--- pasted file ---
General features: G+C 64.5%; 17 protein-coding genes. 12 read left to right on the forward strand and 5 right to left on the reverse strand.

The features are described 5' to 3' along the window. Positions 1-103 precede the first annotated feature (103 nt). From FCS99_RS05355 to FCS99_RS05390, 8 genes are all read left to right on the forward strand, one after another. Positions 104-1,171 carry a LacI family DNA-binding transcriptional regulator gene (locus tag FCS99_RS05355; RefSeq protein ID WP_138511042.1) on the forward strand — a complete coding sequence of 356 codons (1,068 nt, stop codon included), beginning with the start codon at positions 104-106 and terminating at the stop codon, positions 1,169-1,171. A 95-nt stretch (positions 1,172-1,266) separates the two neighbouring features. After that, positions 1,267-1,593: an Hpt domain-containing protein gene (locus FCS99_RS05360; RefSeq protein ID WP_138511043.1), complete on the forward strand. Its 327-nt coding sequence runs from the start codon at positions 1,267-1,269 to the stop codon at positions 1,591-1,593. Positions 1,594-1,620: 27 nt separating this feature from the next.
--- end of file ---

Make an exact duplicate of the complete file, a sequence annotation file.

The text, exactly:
General features: G+C 64.5%; 17 protein-coding genes. 12 read left to right on the forward strand and 5 right to left on the reverse strand.

The features are described 5' to 3' along the window. Positions 1-103 precede the first annotated feature (103 nt). From FCS99_RS05355 to FCS99_RS05390, 8 genes are all read left to right on the forward strand, one after another. Positions 104-1,171 carry a LacI family DNA-binding transcriptional regulator gene (locus tag FCS99_RS05355; RefSeq protein ID WP_138511042.1) on the forward strand — a complete coding sequence of 356 codons (1,068 nt, stop codon included), beginning with the start codon at positions 104-106 and terminating at the stop codon, positions 1,169-1,171. A 95-nt stretch (positions 1,172-1,266) separates the two neighbouring features. After that, positions 1,267-1,593: an Hpt domain-containing protein gene (locus FCS99_RS05360; RefSeq protein ID WP_138511043.1), complete on the forward strand. Its 327-nt coding sequence runs from the start codon at positions 1,267-1,269 to the stop codon at positions 1,591-1,593. Positions 1,594-1,620: 27 nt separating this feature from the next.